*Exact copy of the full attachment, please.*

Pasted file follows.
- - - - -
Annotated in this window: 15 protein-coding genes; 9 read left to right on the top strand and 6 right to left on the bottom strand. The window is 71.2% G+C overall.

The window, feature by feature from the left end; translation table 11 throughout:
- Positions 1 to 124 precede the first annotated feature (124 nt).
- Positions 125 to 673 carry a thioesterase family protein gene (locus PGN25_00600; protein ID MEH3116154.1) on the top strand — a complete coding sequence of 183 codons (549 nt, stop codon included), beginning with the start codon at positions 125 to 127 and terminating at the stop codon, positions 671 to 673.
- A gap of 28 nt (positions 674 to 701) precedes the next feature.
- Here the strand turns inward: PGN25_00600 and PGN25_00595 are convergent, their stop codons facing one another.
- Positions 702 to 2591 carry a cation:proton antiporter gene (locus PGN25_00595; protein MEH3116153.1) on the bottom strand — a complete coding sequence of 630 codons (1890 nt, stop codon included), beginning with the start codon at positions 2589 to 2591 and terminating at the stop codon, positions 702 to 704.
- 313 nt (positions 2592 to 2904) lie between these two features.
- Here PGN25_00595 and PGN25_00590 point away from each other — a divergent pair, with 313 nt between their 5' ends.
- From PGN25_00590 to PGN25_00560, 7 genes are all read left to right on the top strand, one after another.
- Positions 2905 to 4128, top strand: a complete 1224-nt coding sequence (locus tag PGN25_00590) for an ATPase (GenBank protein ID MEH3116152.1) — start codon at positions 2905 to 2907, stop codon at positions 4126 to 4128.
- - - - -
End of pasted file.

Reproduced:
Annotated in this window: 15 protein-coding genes; 9 read left to right on the top strand and 6 right to left on the bottom strand. The window is 71.2% G+C overall.

The window, feature by feature from the left end; translation table 11 throughout:
- Positions 1 to 124 precede the first annotated feature (124 nt).
- Positions 125 to 673 carry a thioesterase family protein gene (locus PGN25_00600; protein ID MEH3116154.1) on the top strand — a complete coding sequence of 183 codons (549 nt, stop codon included), beginning with the start codon at positions 125 to 127 and terminating at the stop codon, positions 671 to 673.
- A gap of 28 nt (positions 674 to 701) precedes the next feature.
- Here the strand turns inward: PGN25_00600 and PGN25_00595 are convergent, their stop codons facing one another.
- Positions 702 to 2591 carry a cation:proton antiporter gene (locus PGN25_00595; protein MEH3116153.1) on the bottom strand — a complete coding sequence of 630 codons (1890 nt, stop codon included), beginning with the start codon at positions 2589 to 2591 and terminating at the stop codon, positions 702 to 704.
- 313 nt (positions 2592 to 2904) lie between these two features.
- Here PGN25_00595 and PGN25_00590 point away from each other — a divergent pair, with 313 nt between their 5' ends.
- From PGN25_00590 to PGN25_00560, 7 genes are all read left to right on the top strand, one after another.
- Positions 2905 to 4128, top strand: a complete 1224-nt coding sequence (locus tag PGN25_00590) for an ATPase (GenBank protein ID MEH3116152.1) — start codon at positions 2905 to 2907, stop codon at positions 4126 to 4128.